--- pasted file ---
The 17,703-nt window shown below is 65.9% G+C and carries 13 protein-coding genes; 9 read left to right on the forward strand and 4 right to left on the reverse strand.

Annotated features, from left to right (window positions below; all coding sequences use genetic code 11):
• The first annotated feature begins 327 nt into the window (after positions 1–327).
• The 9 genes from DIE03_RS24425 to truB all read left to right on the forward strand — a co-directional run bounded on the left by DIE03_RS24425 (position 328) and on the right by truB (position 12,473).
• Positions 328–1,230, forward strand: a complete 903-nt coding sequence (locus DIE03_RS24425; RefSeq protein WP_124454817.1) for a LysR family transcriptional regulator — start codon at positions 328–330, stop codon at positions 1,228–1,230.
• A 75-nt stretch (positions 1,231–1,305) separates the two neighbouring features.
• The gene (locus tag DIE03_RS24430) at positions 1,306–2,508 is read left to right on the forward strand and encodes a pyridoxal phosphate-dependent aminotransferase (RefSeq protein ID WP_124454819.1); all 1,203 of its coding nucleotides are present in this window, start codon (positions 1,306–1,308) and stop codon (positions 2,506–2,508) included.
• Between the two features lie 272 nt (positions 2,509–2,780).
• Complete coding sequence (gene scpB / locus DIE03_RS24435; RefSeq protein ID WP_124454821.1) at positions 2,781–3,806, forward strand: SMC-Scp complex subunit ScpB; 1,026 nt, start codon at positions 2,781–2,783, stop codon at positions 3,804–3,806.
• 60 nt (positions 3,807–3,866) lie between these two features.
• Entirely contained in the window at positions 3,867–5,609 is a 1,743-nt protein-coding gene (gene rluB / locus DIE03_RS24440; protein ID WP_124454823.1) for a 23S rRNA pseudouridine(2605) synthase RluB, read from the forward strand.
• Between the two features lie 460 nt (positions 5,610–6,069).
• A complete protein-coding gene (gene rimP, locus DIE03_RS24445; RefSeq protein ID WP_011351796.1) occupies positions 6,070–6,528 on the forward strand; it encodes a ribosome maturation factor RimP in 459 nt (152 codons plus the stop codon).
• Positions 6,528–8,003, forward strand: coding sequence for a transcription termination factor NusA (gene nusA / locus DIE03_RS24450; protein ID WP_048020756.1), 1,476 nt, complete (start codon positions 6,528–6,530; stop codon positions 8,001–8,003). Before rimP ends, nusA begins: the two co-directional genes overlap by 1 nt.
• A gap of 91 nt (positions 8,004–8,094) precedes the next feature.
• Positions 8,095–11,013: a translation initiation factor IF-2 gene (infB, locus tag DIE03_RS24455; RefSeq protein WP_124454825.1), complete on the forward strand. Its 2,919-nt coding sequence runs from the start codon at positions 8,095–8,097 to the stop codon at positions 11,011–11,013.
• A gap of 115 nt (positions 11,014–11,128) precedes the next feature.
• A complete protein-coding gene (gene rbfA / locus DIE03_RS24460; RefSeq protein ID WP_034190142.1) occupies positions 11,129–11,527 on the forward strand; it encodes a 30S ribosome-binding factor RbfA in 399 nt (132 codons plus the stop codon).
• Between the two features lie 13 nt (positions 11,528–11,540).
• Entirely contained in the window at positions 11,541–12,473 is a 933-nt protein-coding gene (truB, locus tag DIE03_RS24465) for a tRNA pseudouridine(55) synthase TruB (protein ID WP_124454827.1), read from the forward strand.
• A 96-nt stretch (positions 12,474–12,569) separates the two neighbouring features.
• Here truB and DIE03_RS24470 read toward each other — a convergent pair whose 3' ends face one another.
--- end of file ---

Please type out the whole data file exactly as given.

The 17,703-nt window shown below is 65.9% G+C and carries 13 protein-coding genes; 9 read left to right on the forward strand and 4 right to left on the reverse strand.

Annotated features, from left to right (window positions below; all coding sequences use genetic code 11):
• The first annotated feature begins 327 nt into the window (after positions 1–327).
• The 9 genes from DIE03_RS24425 to truB all read left to right on the forward strand — a co-directional run bounded on the left by DIE03_RS24425 (position 328) and on the right by truB (position 12,473).
• Positions 328–1,230, forward strand: a complete 903-nt coding sequence (locus DIE03_RS24425; RefSeq protein WP_124454817.1) for a LysR family transcriptional regulator — start codon at positions 328–330, stop codon at positions 1,228–1,230.
• A 75-nt stretch (positions 1,231–1,305) separates the two neighbouring features.
• The gene (locus tag DIE03_RS24430) at positions 1,306–2,508 is read left to right on the forward strand and encodes a pyridoxal phosphate-dependent aminotransferase (RefSeq protein ID WP_124454819.1); all 1,203 of its coding nucleotides are present in this window, start codon (positions 1,306–1,308) and stop codon (positions 2,506–2,508) included.
• Between the two features lie 272 nt (positions 2,509–2,780).
• Complete coding sequence (gene scpB / locus DIE03_RS24435; RefSeq protein ID WP_124454821.1) at positions 2,781–3,806, forward strand: SMC-Scp complex subunit ScpB; 1,026 nt, start codon at positions 2,781–2,783, stop codon at positions 3,804–3,806.
• 60 nt (positions 3,807–3,866) lie between these two features.
• Entirely contained in the window at positions 3,867–5,609 is a 1,743-nt protein-coding gene (gene rluB / locus DIE03_RS24440; protein ID WP_124454823.1) for a 23S rRNA pseudouridine(2605) synthase RluB, read from the forward strand.
• Between the two features lie 460 nt (positions 5,610–6,069).
• A complete protein-coding gene (gene rimP, locus DIE03_RS24445; RefSeq protein ID WP_011351796.1) occupies positions 6,070–6,528 on the forward strand; it encodes a ribosome maturation factor RimP in 459 nt (152 codons plus the stop codon).
• Positions 6,528–8,003, forward strand: coding sequence for a transcription termination factor NusA (gene nusA / locus DIE03_RS24450; protein ID WP_048020756.1), 1,476 nt, complete (start codon positions 6,528–6,530; stop codon positions 8,001–8,003). Before rimP ends, nusA begins: the two co-directional genes overlap by 1 nt.
• A gap of 91 nt (positions 8,004–8,094) precedes the next feature.
• Positions 8,095–11,013: a translation initiation factor IF-2 gene (infB, locus tag DIE03_RS24455; RefSeq protein WP_124454825.1), complete on the forward strand. Its 2,919-nt coding sequence runs from the start codon at positions 8,095–8,097 to the stop codon at positions 11,011–11,013.
• A gap of 115 nt (positions 11,014–11,128) precedes the next feature.
• A complete protein-coding gene (gene rbfA / locus DIE03_RS24460; RefSeq protein ID WP_034190142.1) occupies positions 11,129–11,527 on the forward strand; it encodes a 30S ribosome-binding factor RbfA in 399 nt (132 codons plus the stop codon).
• Between the two features lie 13 nt (positions 11,528–11,540).
• Entirely contained in the window at positions 11,541–12,473 is a 933-nt protein-coding gene (truB, locus tag DIE03_RS24465) for a tRNA pseudouridine(55) synthase TruB (protein ID WP_124454827.1), read from the forward strand.
• A 96-nt stretch (positions 12,474–12,569) separates the two neighbouring features.
• Here truB and DIE03_RS24470 read toward each other — a convergent pair whose 3' ends face one another.